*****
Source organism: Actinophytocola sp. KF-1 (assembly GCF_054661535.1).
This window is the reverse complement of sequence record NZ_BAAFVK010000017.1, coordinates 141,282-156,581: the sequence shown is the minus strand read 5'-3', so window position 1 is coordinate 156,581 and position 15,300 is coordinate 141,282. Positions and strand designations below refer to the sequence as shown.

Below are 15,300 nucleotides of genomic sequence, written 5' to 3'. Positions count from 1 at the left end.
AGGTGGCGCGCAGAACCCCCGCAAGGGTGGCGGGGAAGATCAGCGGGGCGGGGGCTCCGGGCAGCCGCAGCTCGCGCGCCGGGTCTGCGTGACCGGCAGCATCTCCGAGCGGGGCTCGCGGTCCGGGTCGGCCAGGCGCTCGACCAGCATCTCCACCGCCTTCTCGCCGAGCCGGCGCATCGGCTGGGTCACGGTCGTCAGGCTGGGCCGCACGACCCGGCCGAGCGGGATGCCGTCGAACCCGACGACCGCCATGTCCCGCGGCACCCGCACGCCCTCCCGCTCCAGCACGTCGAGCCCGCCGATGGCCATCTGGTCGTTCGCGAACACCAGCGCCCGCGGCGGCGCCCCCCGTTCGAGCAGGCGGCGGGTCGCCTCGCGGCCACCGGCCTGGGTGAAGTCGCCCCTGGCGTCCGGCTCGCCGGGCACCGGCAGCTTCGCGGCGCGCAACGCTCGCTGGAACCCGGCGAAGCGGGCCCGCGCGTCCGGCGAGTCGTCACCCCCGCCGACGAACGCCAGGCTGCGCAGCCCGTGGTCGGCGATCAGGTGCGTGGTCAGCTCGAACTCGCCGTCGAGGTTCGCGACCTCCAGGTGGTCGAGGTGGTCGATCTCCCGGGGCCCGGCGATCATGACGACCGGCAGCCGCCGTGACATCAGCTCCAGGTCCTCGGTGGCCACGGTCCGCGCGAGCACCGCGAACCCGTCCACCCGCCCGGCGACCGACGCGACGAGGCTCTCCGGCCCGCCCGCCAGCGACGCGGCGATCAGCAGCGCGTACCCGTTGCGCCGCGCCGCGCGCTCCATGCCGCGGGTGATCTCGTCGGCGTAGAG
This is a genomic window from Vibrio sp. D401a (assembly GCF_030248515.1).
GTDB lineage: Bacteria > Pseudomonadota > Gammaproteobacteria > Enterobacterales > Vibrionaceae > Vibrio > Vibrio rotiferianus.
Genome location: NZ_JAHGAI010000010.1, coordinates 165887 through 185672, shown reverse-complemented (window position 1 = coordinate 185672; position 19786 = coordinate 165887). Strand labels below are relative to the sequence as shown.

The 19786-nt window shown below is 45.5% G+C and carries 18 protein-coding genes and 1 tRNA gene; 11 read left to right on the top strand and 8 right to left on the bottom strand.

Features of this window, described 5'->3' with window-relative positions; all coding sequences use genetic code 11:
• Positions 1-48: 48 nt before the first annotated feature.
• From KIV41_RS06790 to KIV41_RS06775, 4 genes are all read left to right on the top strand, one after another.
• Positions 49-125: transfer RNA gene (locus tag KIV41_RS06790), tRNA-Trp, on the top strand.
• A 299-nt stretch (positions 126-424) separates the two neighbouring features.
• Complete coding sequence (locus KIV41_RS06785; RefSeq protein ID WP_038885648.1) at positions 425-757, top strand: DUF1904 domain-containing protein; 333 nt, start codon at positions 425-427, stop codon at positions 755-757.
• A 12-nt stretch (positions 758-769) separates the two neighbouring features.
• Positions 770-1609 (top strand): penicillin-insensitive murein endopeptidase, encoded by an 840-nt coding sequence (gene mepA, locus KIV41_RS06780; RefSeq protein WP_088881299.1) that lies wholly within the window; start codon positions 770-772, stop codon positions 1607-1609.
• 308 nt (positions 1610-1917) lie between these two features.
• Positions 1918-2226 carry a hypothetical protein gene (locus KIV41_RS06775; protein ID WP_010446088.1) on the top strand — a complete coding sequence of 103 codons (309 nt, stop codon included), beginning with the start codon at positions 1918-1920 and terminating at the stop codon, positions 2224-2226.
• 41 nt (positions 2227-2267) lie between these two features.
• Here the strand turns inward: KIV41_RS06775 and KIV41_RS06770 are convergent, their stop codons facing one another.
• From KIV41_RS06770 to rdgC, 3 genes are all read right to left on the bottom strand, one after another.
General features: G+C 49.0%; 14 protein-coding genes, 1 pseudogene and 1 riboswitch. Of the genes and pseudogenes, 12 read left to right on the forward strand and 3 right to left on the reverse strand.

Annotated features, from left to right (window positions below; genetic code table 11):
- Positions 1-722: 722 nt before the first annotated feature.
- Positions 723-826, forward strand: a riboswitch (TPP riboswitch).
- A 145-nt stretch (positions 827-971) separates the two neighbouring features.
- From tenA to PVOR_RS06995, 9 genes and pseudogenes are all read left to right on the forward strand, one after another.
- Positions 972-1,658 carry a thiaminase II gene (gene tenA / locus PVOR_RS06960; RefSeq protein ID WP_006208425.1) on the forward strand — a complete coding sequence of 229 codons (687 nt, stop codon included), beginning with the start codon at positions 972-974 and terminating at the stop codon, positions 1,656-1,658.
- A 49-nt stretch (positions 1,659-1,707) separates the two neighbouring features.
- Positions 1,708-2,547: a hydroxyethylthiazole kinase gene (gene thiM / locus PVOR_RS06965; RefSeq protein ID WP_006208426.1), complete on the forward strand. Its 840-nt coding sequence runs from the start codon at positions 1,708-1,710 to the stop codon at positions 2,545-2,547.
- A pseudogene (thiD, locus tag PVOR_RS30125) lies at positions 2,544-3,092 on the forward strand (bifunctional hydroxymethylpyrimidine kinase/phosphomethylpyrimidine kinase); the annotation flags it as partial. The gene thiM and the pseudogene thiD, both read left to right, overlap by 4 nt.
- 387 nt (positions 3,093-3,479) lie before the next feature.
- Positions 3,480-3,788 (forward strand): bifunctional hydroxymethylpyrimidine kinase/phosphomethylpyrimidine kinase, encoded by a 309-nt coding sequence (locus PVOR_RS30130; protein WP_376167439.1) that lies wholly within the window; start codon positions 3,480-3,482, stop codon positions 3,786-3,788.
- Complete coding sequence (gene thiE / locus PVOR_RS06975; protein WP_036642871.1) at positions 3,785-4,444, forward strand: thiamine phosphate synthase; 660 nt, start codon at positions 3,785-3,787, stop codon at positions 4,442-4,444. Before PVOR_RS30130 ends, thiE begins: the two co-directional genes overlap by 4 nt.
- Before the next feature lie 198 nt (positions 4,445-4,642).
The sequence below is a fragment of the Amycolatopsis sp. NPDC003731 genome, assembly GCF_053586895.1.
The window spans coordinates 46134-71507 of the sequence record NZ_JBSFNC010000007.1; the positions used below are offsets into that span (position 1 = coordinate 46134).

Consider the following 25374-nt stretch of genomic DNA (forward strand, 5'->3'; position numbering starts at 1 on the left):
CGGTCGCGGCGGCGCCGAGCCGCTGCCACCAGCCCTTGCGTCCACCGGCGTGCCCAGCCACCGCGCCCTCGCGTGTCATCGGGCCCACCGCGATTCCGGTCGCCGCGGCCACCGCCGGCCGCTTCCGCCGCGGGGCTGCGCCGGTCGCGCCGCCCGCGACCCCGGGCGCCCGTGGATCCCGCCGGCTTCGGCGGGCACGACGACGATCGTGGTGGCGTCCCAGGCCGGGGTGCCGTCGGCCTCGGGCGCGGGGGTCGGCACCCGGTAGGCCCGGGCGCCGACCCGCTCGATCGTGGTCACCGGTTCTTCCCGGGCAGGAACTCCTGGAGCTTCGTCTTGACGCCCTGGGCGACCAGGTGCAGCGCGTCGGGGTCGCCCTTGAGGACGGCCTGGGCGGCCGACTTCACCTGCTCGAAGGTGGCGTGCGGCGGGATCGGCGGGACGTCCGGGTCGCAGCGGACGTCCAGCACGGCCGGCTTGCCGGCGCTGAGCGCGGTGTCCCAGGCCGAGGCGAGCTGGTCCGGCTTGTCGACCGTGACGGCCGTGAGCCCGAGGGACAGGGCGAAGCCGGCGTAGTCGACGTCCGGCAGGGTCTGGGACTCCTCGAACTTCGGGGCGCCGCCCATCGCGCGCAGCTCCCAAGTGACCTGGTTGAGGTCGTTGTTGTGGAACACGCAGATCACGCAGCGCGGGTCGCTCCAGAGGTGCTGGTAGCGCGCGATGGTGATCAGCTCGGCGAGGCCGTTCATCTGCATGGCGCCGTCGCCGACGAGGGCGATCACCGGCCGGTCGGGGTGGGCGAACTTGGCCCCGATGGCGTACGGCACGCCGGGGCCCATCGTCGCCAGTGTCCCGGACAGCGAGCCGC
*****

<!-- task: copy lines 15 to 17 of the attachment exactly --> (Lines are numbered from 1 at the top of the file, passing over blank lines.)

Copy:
• A 12-nt stretch (positions 758-769) separates the two neighbouring features.
• Positions 770-1609 (top strand): penicillin-insensitive murein endopeptidase, encoded by an 840-nt coding sequence (gene mepA, locus KIV41_RS06780; RefSeq protein WP_088881299.1) that lies wholly within the window; start codon positions 770-772, stop codon positions 1607-1609.
• 308 nt (positions 1610-1917) lie between these two features.